Dan's Diary: GATEWAY INTERNATIONAL RACEWAY, ST LOUIS, ILLINOIS -- Round 9 CART Dayton Indy Lights Championship, 26th August 2001 Finally, I grasped my first win in the CART Dayton Indy Lights Championship! My maiden victory had been a long...
GATEWAY INTERNATIONAL RACEWAY, ST LOUIS, ILLINOIS -- Round 9 CART Dayton Indy Lights Championship, 26th August 2001
Finally, I grasped my first win in the CART Dayton Indy Lights Championship! My maiden victory had been a long time coming, as we were knocking on the door for the last four or five races at least, but we kept coming up a little short. Fortunately, we have now done it!
I know we will be an even stronger package from this point on, because the win was a big weight lifted off both my shoulders and the team's. The PacWest Lights team thoroughly deserved it because they have, as of late, really been giving me a very fast and consistent racecar, which is what you need to win races. I am also starting to feel much more at one with the car, which has taken some time, as it is very different to drive than any car I have ever driven before. The Indy Lights car requires a unique driving style, and this is why drivers that have had prior experience in the formula, and are no longer rookies, have an advantage at the start of the season.
The weather in St Louis was awful at the start of the weekend (mainly Friday, but also part of Saturday). Being English, I thought I was accustomed to rain -- but after seeing a downpour like this, I'm certainly not! Due to the rain, the Friday morning practice session was cancelled. Then we were just about to go out around 5pm to practice when, all of the sudden, another rain shower came in, which quickly put a stop to that. In situations like this, when a day is rained out, it does force us to change our weekend plan, which is what I spend my down-time doing. I talk a lot with my engineer, picking his brain, making sure there is nothing we have missed and nothing else we can add to our plan to make us go faster.
Saturday finally came around, and the weather for the morning session looked like it was going to hold out. I was very excited about getting on the track and getting things going, as I was very confident we had a good chance of winning -- especially after the official test we had done a week before in which I had been fastest. The officials had decided overnight that there would not be any single car qualifying for this race, as the weather had interfered with the amount of track time we were going to get. This was a shame, as single car qualifying is something I very much enjoy and something at which I excel but, nonetheless, a sensible decision on their part. We were going to start the race in Championship order, which meant I would be starting third.
Unfortunately, when the first practice session finally got started, it rained after approximately eleven minutes, cutting the session short. The car proved to be fast and well balanced in this short period of time, and I ended the session second quickest. For the second afternoon session, we were graced with some sunshine. When I walked out of the engineering lounge I thought I must have been daydreaming, but it really was the sun! When we started this session, my first feeling was that the track conditions had changed. (Just for your information, the two corners on the oval at St Louis are very different and that makes it very hard, but not impossible, to get the car perfect at both ends of the track). Normally, if your car is neutral (no understeer or oversteer) at turns one and two, it will oversteer in turns three and four and, because of this, I had to come in and make some set-up changes to the car. By the end of the session we had improved the car for the track conditions, and I had posted the second quickest time once again.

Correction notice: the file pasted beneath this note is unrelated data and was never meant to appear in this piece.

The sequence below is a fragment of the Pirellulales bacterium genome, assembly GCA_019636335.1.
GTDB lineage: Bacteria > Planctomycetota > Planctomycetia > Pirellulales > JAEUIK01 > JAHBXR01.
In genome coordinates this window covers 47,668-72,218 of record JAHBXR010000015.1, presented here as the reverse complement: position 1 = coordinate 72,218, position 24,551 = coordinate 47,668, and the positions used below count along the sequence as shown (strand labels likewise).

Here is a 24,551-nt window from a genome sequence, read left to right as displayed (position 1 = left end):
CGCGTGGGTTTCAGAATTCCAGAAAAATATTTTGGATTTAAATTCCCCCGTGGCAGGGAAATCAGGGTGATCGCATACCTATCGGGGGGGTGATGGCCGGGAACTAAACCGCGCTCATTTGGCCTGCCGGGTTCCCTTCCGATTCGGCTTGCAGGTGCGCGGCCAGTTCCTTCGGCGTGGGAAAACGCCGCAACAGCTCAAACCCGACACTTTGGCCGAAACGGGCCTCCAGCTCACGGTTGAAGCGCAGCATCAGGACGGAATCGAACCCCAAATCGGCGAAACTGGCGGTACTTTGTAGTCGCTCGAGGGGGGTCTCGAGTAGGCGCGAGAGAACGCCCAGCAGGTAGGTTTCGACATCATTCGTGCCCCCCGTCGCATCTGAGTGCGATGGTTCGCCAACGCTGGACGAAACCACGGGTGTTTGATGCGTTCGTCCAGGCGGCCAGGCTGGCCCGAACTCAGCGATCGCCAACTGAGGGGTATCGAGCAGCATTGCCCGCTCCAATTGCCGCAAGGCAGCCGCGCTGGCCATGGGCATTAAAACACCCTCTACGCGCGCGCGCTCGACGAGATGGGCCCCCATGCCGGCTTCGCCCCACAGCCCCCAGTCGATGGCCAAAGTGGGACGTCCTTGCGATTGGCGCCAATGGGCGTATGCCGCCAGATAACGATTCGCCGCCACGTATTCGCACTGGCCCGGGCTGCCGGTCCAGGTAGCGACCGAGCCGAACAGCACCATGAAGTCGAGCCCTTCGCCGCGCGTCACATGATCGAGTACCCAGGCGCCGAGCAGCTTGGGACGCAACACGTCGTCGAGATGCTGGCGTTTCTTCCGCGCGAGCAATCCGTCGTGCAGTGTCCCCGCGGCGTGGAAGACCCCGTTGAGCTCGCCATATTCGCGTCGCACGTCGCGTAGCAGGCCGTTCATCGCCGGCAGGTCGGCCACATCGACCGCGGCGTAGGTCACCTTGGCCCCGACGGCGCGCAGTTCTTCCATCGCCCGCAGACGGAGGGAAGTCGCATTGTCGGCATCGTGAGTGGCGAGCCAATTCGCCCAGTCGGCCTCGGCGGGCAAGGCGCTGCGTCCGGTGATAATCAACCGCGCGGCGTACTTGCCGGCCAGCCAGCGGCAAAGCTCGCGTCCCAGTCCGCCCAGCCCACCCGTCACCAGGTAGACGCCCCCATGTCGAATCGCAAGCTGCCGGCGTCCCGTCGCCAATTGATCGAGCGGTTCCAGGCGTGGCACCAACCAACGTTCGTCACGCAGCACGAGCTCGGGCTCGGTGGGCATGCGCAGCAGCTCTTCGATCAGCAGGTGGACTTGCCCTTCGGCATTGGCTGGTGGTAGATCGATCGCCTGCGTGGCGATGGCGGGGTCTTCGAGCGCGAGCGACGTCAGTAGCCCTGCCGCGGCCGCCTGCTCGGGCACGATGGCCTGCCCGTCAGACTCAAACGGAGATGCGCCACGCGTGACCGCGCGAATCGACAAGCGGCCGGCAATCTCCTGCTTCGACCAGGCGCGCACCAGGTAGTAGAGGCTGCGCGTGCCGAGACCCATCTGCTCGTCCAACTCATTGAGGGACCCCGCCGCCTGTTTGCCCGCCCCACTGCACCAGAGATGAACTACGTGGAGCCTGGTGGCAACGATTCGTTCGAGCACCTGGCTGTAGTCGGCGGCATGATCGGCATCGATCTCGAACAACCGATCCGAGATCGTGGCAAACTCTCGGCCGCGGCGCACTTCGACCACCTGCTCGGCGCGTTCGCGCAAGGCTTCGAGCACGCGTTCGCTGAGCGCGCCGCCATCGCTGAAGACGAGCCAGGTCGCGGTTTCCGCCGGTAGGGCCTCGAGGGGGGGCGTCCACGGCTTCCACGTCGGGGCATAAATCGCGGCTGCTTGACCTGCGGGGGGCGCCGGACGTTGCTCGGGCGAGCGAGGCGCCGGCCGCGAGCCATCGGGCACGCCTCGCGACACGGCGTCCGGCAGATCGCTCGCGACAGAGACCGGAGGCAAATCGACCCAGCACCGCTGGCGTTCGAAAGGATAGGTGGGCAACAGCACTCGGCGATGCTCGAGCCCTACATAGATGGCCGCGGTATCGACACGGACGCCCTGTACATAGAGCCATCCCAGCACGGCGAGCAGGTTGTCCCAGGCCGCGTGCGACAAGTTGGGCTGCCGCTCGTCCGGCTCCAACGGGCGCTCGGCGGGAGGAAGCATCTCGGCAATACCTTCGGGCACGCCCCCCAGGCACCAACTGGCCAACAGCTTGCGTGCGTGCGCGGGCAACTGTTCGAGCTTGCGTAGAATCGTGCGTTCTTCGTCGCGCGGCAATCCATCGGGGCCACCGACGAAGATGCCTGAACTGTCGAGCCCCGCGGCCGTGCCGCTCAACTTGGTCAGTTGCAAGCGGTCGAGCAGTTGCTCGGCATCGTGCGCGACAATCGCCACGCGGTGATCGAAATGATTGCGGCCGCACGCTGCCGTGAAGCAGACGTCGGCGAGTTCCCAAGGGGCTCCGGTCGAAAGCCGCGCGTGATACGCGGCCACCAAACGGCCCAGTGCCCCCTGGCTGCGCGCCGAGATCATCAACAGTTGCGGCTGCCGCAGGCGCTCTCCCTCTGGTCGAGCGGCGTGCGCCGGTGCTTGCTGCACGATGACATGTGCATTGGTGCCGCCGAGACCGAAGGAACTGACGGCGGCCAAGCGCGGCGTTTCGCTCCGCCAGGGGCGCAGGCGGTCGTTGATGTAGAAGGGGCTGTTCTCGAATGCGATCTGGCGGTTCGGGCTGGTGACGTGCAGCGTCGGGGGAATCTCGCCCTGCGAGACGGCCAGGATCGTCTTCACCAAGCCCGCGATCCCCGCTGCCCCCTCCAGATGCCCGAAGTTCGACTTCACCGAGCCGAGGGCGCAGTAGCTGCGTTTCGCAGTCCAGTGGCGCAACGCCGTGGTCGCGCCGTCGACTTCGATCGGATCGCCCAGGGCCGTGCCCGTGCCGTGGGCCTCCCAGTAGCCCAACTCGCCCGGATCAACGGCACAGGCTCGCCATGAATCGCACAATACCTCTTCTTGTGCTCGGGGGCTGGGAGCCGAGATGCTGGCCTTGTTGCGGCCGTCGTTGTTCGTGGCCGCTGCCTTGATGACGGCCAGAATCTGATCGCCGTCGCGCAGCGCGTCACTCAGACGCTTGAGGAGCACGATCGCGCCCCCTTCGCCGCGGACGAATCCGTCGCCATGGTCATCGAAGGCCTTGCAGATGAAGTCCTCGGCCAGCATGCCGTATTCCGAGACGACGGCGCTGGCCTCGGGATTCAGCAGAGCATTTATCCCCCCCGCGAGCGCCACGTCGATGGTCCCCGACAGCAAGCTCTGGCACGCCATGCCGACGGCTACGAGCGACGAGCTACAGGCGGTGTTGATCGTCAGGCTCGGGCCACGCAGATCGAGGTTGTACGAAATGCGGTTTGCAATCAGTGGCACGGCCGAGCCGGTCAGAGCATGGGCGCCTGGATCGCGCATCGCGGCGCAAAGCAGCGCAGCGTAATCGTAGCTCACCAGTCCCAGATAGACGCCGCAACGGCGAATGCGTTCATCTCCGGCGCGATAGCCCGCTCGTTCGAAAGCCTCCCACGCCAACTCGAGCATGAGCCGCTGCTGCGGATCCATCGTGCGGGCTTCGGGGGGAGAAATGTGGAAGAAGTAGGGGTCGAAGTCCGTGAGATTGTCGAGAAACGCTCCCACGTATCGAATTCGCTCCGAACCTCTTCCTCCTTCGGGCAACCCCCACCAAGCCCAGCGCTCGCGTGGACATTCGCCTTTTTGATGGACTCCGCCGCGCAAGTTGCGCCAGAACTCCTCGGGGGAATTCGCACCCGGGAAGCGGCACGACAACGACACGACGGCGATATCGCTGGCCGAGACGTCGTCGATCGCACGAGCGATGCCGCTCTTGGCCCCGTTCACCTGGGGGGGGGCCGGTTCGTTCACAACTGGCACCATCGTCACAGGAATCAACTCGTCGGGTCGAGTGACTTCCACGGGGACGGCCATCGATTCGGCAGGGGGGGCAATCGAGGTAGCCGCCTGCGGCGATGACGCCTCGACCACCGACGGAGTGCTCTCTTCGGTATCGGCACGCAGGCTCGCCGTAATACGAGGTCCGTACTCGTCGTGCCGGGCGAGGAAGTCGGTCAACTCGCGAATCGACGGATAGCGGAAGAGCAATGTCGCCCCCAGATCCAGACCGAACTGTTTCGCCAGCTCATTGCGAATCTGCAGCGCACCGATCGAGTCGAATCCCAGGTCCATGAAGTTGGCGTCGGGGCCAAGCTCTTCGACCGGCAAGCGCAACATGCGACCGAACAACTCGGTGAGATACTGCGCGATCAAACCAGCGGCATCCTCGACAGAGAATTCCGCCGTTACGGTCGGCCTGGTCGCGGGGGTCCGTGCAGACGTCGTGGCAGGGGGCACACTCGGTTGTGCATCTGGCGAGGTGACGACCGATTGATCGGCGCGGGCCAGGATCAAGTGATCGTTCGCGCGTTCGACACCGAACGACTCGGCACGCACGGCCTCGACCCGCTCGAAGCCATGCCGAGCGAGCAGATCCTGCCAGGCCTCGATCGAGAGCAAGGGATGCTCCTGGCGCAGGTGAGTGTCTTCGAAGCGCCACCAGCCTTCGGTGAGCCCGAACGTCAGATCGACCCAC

Sunday and the weather conditions were ideal. The race started and I moved straight into second place going into turn one. From this point on, the car leading the race and I pulled away from the rest of the field by at least three-tenths a lap. We were separated by around one second, but the gap would fluctuate depending on who put it altogether that lap, or who got through traffic the quickest. However, on lap 69, the car just in front of me started to slow and pulled into the pits. This left me with nearly a full lap lead, and I was just about to overtake and put the cars in third and fourth position a lap down . . . My intention then was to lap the whole field, and it would have been possible. However, I got a call from my engineer, who is also my spotter, to stay behind these cars as they were starting to battle very fiercely for what had just become second position. From this point on, it was a case of keeping a very high level of concentration and bringing the number one PacWest Lights/Gemstar Communications car home for its maiden win in this year's CART Indy Lights Championship.
It was a great feeling to win my first Indy Lights race but, without getting greedy, I want to win more! It is very important for my aspirations next year to put another couple of wins together. There is no reason we shouldn't, and I know the PacWest Lights Team and I are capable of doing it. Plus, I have now moved to within 28 points of the Championship lead. Last year, the driver I replaced at PacWest had a 42-point lead at this stage of the season and, going into the final race at Fontana, it was only three points . . .Now we have just over five weeks until our next race, which is going to be held at Road Atlanta as a support race to the famous Petit Le Mans. In this period, I will be going back to the UK, where I am scheduled to do the commentary at the inaugural Champ Car race at Rockingham in England. I really believe it is going to be a big success, especially when people who have never watched a Champ Car race see how competitive the series is and what a good show CART put on.
Best wishes, Dan